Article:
Mining & Quarrying – Man Alters Nature’s Landscape

From earliest times man has made use of the mineral bounty which nature provided, from prehistoric stone axeheads and knives, to whin chips to pave the motorways.

Some 800 years ago man realised that coal from seams within the rock strata would burn and could be used for heating and cooking. First excavations were from outcrops into valley sides. Then bell pits were dug down to mine small areas round the shaft.

Only in the past two centuries have shafts been sunk to mine coal seams at depths of hundreds or even up to a thousand metres. Coal mining produced the black conical spoil heaps (bings) once so prominent in the Esk valleys and around Bo’ness.

More recently opencast quarrying of coal seams has a dramatic, if temporary, impact on the landscape. Coal mining has now ceased in the Lothians; only a legacy of memories and landscaped spoil is left.

Limestone was quarried, and even mined for lime to improve arable land and for use in mortar and cement. This left a landscape littered with half-filled quarries, spoil heaps and lime kilns.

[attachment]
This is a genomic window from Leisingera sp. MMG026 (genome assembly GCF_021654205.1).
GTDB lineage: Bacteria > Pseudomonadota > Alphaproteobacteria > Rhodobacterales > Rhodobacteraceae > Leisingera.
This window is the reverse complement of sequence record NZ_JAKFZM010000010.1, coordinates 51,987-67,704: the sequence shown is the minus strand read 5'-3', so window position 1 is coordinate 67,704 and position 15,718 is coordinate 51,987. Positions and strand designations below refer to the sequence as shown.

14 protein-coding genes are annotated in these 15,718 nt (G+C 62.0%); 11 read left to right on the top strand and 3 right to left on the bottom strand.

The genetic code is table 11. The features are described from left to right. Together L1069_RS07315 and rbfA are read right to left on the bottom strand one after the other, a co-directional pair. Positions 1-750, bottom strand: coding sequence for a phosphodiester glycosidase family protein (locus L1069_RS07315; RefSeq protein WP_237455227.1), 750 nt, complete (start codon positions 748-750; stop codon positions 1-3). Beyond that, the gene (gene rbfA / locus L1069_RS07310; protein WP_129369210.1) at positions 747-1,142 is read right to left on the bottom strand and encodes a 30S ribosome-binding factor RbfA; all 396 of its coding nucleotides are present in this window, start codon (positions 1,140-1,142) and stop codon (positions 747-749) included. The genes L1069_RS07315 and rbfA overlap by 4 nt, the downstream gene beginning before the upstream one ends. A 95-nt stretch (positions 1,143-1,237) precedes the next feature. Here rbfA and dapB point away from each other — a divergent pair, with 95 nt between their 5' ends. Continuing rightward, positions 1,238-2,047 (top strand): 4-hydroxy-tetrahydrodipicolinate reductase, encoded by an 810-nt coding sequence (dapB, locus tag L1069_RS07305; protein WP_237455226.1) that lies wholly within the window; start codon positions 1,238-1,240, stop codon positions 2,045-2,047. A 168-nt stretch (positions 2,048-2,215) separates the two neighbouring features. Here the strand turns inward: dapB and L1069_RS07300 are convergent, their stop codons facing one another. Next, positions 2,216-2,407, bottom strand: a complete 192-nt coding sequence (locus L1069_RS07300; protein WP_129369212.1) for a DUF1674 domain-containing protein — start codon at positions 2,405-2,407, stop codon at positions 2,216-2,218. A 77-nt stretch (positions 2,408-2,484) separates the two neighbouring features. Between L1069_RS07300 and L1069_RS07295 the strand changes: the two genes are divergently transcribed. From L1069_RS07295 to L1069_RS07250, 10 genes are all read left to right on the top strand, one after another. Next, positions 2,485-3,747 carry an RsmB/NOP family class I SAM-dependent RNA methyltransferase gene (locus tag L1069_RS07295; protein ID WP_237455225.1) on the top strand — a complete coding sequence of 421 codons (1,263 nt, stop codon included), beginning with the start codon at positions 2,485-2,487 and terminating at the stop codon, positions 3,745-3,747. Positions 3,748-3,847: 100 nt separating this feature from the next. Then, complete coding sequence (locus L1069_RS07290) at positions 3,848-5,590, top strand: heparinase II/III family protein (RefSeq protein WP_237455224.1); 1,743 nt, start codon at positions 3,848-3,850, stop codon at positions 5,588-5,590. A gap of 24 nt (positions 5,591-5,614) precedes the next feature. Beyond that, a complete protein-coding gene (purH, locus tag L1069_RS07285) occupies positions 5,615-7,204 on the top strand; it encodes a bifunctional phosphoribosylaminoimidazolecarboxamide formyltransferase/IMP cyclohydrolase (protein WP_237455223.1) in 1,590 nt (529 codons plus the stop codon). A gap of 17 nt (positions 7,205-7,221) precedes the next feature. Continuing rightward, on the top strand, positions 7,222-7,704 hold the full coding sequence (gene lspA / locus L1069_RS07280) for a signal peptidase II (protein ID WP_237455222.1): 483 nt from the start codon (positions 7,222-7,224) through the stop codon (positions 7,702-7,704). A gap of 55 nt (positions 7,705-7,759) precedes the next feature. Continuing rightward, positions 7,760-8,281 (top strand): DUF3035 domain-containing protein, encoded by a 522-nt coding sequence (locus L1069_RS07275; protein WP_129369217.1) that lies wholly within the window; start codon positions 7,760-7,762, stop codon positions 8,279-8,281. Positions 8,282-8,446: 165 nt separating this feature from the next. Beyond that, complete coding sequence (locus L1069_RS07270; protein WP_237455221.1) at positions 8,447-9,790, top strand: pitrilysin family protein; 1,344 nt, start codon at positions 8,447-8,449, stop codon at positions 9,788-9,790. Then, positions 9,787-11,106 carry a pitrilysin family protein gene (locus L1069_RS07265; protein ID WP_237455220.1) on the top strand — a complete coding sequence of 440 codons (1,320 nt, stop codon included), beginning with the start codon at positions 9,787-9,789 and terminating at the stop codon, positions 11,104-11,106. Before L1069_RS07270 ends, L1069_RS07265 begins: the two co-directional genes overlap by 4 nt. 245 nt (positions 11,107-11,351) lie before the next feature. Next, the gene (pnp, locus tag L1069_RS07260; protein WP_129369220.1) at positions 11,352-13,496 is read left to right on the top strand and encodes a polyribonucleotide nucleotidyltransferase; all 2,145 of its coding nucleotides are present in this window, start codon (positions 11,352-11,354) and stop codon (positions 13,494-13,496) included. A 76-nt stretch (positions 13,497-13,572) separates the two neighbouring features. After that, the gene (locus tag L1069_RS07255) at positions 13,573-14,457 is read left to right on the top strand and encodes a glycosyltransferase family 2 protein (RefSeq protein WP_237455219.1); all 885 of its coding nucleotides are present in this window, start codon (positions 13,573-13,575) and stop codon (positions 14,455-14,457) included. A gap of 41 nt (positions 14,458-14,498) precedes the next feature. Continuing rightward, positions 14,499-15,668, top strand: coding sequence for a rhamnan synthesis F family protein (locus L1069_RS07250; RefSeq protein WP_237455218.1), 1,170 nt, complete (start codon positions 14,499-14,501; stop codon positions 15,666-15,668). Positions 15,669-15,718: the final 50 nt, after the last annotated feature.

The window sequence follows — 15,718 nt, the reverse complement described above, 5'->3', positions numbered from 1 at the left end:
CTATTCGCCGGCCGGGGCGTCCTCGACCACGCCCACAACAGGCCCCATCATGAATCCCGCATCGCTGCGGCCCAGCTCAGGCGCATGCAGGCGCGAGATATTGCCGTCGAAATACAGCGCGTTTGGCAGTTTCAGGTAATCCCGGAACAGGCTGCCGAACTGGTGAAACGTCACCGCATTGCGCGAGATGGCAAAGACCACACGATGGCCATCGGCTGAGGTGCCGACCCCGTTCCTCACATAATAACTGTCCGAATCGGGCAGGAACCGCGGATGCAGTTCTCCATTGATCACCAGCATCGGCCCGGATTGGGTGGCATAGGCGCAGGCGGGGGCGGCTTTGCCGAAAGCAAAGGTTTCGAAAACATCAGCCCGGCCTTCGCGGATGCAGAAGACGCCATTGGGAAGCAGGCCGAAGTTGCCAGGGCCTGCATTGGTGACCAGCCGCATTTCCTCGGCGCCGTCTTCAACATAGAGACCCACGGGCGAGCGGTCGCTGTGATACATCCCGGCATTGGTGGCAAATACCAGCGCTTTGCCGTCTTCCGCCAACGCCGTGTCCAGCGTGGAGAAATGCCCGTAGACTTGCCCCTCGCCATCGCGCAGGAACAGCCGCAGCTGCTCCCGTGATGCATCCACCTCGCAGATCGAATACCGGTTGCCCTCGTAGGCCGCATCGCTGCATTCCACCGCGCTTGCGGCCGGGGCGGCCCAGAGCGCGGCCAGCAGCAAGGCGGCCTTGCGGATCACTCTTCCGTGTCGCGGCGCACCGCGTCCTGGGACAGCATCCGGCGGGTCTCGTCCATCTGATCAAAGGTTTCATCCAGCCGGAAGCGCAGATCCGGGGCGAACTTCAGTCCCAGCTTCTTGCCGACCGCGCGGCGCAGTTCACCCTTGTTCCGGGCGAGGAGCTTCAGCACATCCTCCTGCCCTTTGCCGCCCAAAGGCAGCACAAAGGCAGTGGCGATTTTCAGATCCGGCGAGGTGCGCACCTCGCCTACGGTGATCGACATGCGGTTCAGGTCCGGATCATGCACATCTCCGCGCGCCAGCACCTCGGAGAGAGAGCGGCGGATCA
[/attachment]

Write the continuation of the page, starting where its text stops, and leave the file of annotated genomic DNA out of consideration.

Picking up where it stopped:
In the 1850s James ‘Paraffin’ Young founded a new industry when he developed the means to extract crude oil from oil-shale seams discovered in the strata of West Lothian. Processing the oil-shale to drive off the hydrocarbons left the same volume of oil-shale spoil as was mined. The resulting flat-topped red shale bings dominate the skyline of West Lothian though the associated collieries, distillation and refining plant are long since gone.

Road metal and aggregate for concrete demands large quarries in igneous rocks. As those rocks are hard, they form prominent features of the landscape and quarries in them are visible, destructive and inherently contentious. Torphin Hill Quarry, for example, can be seen from most of Edinburgh.

Glacial sands and gravels provide the essential raw materials for much of modern building and construction. Large pits in the Esk valley satisfy this demand but at the cost of swapping an interesting natural landscape for a flat restored pit floor.